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Date:   Wed, 25 Aug 2021 12:43:53 -0700
From:   Nick Desaulniers <ndesaulniers@...gle.com>
To:     Rasmus Villemoes <linux@...musvillemoes.dk>
Cc:     Kees Cook <keescook@...omium.org>, linux-kernel@...r.kernel.org,
        Miguel Ojeda <ojeda@...nel.org>,
        Daniel Micay <danielmicay@...il.com>,
        Francis Laniel <laniel_francis@...vacyrequired.com>,
        Bart Van Assche <bvanassche@....org>,
        David Gow <davidgow@...gle.com>, linux-mm@...ck.org,
        clang-built-linux@...glegroups.com, linux-hardening@...r.kernel.org
Subject: Re: [PATCH for-next 13/25] compiler_types.h: Remove __compiletime_object_size()

On Sun, Aug 22, 2021 at 11:43 PM Rasmus Villemoes
<linux@...musvillemoes.dk> wrote:
>
> On 22/08/2021 09.51, Kees Cook wrote:
>
> > -     int sz = __compiletime_object_size(addr);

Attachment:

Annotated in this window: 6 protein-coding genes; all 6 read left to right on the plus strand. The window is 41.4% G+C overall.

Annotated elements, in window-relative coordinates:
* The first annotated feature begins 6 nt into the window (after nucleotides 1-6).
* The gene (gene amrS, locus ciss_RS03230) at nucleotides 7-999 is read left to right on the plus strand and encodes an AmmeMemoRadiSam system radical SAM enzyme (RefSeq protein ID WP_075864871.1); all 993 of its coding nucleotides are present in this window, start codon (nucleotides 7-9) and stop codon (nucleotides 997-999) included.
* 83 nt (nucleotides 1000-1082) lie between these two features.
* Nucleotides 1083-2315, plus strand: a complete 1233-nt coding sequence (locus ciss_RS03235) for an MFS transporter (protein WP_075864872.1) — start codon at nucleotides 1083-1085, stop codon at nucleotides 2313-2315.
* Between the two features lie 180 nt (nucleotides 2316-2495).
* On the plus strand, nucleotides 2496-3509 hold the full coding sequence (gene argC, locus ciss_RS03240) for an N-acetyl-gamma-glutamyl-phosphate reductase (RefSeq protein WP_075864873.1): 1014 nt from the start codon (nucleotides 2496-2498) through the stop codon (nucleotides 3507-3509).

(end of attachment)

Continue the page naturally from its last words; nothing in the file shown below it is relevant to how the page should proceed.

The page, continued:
> > +     int sz = __builtin_object_size(addr, 0);
>
> Not directly related to this patch, but seeing this I wonder if there
> would be some value in introducing names for those magic 0/1/2/3 that
> are used with __b_o_s. Every time I stumble on code using that I have to
> go to the gcc docs, and even then it takes me a while to grok what
>
>      TYPE is an integer constant from 0 to 3.  If the least significant
>      bit is clear, objects are whole variables, if it is set, a closest
>      surrounding subobject is considered the object a pointer points to.
>      The second bit determines if maximum or minimum of remaining bytes
>      is computed.
>
> means. The names don't need to be too verbose, just having a few
> #defines in-tree with the above quoted above them makes it a lot easier
> to figure out what they mean.

We share a similar experience.
-- 
Thanks,
~Nick Desaulniers

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